How Your Eye Lens Works
The initial step in our vision begins with light passing through the cornea where 65% to 75% is "pre-focused" before it even reaches the lens.
Our eye's lens is a transparent, crystalline structure that, like glasses, directs incoming light to the back of the eye (the retina). The lens is not solid, but is formed of long transparent cells packed together in tight layers. These fibers are crystallins, water-soluble proteins that comprise 90% of the protein in the lens.
The lens is contained within a flexible capsule or sac composed of collagen. (During cataract surgery the lens is removed from this sac and replaced by an artificial lens). The lens is suspended in place from tiny ciliary muscles by hundreds of fine ligaments called zonules. The ciliary muscles adjust the lens to enable us to see near, middle and far distances clearly by relaxing to see distant objects and contracting to see objects near at hand. The amount of light that strikes the lens is regulated by the outer iris which contracts the central pupil size in bright light and expands it in dim light.
Light, focused according to the distance of the object, passes through the lens to the retina where photoreceptor cells in the retina direct the light energy to the optic nerve which, in turn, transmits the information to the brain for interpretation.
The lens can change as we age and be damaged in several ways. The most common is that with age it becomes less flexible and less ableto adjust between near and far distances. The lens can become clouded, obscuring vision. Damage to the eye's lens impairs vision for driving, close work, color and depth perception. Many other eye conditions and specific medications can lead to lens damage. Patients with impaired lenses may experience blurry or cloudy vision, poor night vision, difficulty in depth and color perception and other symptoms.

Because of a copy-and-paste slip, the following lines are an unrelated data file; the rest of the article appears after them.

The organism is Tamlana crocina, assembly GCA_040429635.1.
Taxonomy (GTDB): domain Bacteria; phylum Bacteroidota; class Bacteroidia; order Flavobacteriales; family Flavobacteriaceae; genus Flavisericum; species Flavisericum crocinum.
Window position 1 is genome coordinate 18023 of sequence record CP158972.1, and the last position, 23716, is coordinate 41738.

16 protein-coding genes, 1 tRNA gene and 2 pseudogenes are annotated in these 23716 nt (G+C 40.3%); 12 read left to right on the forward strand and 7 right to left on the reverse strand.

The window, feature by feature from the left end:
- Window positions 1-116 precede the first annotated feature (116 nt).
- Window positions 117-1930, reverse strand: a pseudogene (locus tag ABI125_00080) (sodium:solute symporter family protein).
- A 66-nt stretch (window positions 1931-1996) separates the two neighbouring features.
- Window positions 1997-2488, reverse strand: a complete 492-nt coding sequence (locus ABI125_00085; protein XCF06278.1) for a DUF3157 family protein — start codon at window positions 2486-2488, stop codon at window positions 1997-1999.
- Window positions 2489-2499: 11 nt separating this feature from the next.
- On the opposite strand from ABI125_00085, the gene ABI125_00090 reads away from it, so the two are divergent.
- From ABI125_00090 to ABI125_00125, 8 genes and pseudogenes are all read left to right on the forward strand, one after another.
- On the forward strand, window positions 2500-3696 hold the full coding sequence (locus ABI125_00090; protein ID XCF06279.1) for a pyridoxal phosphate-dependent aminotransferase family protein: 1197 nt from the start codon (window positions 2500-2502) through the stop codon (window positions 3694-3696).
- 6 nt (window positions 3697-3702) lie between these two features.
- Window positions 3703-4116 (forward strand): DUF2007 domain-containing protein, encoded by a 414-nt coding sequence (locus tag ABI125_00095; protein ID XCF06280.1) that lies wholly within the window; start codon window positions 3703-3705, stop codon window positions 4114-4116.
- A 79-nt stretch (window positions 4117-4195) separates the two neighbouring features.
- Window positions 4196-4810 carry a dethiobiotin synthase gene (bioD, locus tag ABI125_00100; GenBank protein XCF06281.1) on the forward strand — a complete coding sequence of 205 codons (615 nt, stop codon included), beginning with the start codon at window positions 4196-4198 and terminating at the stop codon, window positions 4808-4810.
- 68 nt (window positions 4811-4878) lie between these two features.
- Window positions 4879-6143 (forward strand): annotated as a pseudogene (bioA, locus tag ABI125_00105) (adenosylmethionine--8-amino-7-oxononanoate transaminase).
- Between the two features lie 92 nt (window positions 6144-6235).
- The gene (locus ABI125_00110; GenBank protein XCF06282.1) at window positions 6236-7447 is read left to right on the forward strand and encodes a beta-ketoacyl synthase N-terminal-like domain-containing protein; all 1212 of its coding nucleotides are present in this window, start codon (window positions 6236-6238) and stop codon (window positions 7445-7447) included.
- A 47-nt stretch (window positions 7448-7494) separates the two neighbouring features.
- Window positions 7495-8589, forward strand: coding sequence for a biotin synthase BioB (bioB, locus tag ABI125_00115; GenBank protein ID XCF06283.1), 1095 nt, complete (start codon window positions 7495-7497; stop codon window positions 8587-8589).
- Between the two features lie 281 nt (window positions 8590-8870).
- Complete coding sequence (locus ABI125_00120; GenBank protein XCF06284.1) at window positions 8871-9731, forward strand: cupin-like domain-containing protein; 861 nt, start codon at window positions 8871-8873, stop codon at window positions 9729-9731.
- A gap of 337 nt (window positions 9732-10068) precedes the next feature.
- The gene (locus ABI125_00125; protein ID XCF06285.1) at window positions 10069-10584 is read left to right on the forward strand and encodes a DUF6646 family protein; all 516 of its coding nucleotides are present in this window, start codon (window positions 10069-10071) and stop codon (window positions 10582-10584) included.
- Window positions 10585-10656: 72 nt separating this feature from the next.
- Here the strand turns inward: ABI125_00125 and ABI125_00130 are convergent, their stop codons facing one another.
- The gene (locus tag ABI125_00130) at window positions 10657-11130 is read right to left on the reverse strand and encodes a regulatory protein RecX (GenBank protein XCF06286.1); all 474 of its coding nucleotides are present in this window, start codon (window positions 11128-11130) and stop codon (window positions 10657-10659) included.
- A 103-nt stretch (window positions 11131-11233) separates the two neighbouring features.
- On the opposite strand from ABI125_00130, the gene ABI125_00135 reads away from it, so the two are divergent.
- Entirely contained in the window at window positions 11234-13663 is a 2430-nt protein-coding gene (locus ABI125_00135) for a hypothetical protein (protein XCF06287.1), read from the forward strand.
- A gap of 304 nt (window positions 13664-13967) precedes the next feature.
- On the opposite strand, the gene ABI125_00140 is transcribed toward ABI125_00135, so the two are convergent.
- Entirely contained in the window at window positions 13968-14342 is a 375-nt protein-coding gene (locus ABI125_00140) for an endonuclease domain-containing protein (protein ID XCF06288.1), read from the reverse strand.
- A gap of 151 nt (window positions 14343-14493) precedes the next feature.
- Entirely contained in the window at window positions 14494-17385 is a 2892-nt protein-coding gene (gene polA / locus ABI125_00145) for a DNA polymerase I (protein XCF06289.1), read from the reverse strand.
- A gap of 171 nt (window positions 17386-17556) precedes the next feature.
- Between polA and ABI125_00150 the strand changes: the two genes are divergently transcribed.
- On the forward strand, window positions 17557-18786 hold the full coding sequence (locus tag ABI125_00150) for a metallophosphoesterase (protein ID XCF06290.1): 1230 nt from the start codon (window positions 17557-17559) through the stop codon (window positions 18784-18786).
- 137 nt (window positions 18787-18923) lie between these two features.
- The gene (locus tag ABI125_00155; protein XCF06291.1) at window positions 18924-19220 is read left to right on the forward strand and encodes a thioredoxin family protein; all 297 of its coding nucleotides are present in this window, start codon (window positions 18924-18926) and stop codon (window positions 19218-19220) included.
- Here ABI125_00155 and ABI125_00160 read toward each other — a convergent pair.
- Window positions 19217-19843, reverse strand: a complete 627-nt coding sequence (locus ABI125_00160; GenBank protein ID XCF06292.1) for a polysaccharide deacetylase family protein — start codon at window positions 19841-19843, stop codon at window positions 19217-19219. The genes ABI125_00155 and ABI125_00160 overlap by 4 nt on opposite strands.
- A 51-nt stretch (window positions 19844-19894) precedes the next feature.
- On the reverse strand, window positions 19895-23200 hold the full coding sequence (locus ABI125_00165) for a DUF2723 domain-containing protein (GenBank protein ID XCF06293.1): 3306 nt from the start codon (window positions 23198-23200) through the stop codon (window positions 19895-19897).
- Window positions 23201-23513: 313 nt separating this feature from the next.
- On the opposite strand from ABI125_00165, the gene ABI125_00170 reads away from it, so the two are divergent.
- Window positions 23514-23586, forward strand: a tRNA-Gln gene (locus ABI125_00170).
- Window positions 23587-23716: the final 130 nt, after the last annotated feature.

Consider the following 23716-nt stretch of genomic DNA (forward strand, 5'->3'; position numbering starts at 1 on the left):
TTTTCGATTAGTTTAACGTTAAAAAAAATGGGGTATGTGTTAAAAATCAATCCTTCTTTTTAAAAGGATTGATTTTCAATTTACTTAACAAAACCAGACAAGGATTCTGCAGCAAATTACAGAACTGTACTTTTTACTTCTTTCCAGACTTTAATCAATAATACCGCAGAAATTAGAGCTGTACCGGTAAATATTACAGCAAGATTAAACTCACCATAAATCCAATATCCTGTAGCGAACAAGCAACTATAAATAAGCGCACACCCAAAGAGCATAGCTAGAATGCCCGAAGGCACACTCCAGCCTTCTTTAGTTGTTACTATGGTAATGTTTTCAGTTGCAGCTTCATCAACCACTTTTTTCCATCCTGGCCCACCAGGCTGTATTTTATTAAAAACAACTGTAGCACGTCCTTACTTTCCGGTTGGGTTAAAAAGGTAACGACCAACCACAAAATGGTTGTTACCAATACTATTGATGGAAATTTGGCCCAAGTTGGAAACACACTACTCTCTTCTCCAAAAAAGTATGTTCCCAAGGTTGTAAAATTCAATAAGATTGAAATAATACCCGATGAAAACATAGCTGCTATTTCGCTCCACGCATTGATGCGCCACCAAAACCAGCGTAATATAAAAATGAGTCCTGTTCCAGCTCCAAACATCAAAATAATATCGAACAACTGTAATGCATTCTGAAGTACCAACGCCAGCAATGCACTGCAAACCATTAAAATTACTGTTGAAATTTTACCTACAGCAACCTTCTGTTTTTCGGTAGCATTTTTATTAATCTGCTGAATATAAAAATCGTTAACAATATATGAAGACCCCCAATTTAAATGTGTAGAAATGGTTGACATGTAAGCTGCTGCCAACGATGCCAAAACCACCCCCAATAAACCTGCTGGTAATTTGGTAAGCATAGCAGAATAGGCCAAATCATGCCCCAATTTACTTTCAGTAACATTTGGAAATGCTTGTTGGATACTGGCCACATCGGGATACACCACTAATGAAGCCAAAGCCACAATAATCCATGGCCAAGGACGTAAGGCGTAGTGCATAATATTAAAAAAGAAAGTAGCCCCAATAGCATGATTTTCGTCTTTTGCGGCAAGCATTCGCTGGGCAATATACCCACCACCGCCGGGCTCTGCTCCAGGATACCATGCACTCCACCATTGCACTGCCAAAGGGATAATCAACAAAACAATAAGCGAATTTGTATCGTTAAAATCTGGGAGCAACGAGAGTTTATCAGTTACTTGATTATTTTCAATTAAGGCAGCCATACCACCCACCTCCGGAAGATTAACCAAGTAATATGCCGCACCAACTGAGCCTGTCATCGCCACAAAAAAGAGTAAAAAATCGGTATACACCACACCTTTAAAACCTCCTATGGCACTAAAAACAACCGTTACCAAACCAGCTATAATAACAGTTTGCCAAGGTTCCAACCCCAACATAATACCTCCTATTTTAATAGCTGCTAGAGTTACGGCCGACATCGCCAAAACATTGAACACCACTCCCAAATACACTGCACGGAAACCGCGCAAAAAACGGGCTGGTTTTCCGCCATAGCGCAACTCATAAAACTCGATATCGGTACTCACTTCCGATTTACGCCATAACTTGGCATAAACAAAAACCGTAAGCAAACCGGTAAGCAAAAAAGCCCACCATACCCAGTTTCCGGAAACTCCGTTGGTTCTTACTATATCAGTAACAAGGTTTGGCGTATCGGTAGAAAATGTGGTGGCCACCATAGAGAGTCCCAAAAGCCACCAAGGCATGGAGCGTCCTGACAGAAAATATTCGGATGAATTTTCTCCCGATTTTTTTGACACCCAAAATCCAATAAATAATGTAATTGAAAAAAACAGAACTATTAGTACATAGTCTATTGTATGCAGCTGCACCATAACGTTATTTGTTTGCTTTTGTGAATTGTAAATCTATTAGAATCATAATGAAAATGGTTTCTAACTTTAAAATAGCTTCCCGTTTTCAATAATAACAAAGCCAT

Causes of Lens Damage
Read the explaination from new research about the mechanics of exactly how and why the lens can become cloudy.
Many factors can bring about damage to the lens, including:
- Free radicals cause oxidation, in turn causing eye lens aging with consequent loss of flexibility and focusing ability.
- Chronic physical stress increases tension and tightness in muscles in general, including those supporting the lens.
- Food sensitivities or allergies may have the effect of causing congestion and impairing drainage which restricts nutrients from reaching the eyes.
- Toxins and side effects of pharmaceutical drugs. See drugs that harm the eyes
- Smoking raises the risk of lens damage, robbing the body of vitamin C, impacting blood circulation, and limiting blood circulation to the eyes.
- Diseases such as diabetes often result in side effects such as damage to the eye's lens due to the build-up of sugar resulting glycation (binding of sugar and protein molecules together).
- Poor digestion and nutrition give rise to nutritional deficiencies which contribute to lens damage.
- Heredity and advanced age by themselves are risk factors.
- Sunlight includes invisible UV and blue light that can cause damage to the lens by producing free radicals. These effects are cumulative overtime, particularly as we age in our ability to neutralize free radicals.